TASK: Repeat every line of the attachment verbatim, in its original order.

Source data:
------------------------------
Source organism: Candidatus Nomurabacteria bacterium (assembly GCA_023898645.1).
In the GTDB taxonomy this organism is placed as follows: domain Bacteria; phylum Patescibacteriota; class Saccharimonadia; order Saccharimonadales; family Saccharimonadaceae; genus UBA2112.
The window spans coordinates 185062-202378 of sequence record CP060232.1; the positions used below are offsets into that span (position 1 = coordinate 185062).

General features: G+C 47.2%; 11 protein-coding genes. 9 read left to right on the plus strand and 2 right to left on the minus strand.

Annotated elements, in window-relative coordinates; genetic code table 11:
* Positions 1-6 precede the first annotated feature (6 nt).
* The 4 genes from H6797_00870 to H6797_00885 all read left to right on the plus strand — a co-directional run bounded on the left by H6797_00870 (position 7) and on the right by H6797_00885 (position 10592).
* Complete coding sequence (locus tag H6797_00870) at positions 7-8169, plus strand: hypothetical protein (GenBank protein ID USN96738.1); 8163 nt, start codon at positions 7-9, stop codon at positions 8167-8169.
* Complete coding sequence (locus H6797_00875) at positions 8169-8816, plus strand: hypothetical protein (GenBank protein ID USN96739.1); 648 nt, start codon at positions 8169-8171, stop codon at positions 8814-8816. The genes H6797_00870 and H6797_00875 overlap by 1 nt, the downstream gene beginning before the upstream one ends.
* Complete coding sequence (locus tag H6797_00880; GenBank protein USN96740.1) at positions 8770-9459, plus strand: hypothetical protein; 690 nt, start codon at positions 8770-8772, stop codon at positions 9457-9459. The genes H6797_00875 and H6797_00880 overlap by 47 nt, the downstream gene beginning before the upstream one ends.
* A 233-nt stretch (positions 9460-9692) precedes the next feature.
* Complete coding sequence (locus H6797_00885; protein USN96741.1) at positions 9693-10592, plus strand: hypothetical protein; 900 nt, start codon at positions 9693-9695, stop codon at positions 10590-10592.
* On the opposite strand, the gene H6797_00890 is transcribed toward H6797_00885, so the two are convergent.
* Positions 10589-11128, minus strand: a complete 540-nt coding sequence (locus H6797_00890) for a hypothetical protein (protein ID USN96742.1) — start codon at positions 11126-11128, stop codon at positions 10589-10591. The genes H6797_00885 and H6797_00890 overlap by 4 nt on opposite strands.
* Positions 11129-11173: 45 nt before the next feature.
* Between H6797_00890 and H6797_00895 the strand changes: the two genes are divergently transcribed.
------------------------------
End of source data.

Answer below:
Source organism: Candidatus Nomurabacteria bacterium (assembly GCA_023898645.1).
In the GTDB taxonomy this organism is placed as follows: domain Bacteria; phylum Patescibacteriota; class Saccharimonadia; order Saccharimonadales; family Saccharimonadaceae; genus UBA2112.
The window spans coordinates 185062-202378 of sequence record CP060232.1; the positions used below are offsets into that span (position 1 = coordinate 185062).

General features: G+C 47.2%; 11 protein-coding genes. 9 read left to right on the plus strand and 2 right to left on the minus strand.

Annotated elements, in window-relative coordinates; genetic code table 11:
* Positions 1-6 precede the first annotated feature (6 nt).
* The 4 genes from H6797_00870 to H6797_00885 all read left to right on the plus strand — a co-directional run bounded on the left by H6797_00870 (position 7) and on the right by H6797_00885 (position 10592).
* Complete coding sequence (locus tag H6797_00870) at positions 7-8169, plus strand: hypothetical protein (GenBank protein ID USN96738.1); 8163 nt, start codon at positions 7-9, stop codon at positions 8167-8169.
* Complete coding sequence (locus H6797_00875) at positions 8169-8816, plus strand: hypothetical protein (GenBank protein ID USN96739.1); 648 nt, start codon at positions 8169-8171, stop codon at positions 8814-8816. The genes H6797_00870 and H6797_00875 overlap by 1 nt, the downstream gene beginning before the upstream one ends.
* Complete coding sequence (locus tag H6797_00880; GenBank protein USN96740.1) at positions 8770-9459, plus strand: hypothetical protein; 690 nt, start codon at positions 8770-8772, stop codon at positions 9457-9459. The genes H6797_00875 and H6797_00880 overlap by 47 nt, the downstream gene beginning before the upstream one ends.
* A 233-nt stretch (positions 9460-9692) precedes the next feature.
* Complete coding sequence (locus H6797_00885; protein USN96741.1) at positions 9693-10592, plus strand: hypothetical protein; 900 nt, start codon at positions 9693-9695, stop codon at positions 10590-10592.
* On the opposite strand, the gene H6797_00890 is transcribed toward H6797_00885, so the two are convergent.
* Positions 10589-11128, minus strand: a complete 540-nt coding sequence (locus H6797_00890) for a hypothetical protein (protein ID USN96742.1) — start codon at positions 11126-11128, stop codon at positions 10589-10591. The genes H6797_00885 and H6797_00890 overlap by 4 nt on opposite strands.
* Positions 11129-11173: 45 nt before the next feature.
* Between H6797_00890 and H6797_00895 the strand changes: the two genes are divergently transcribed.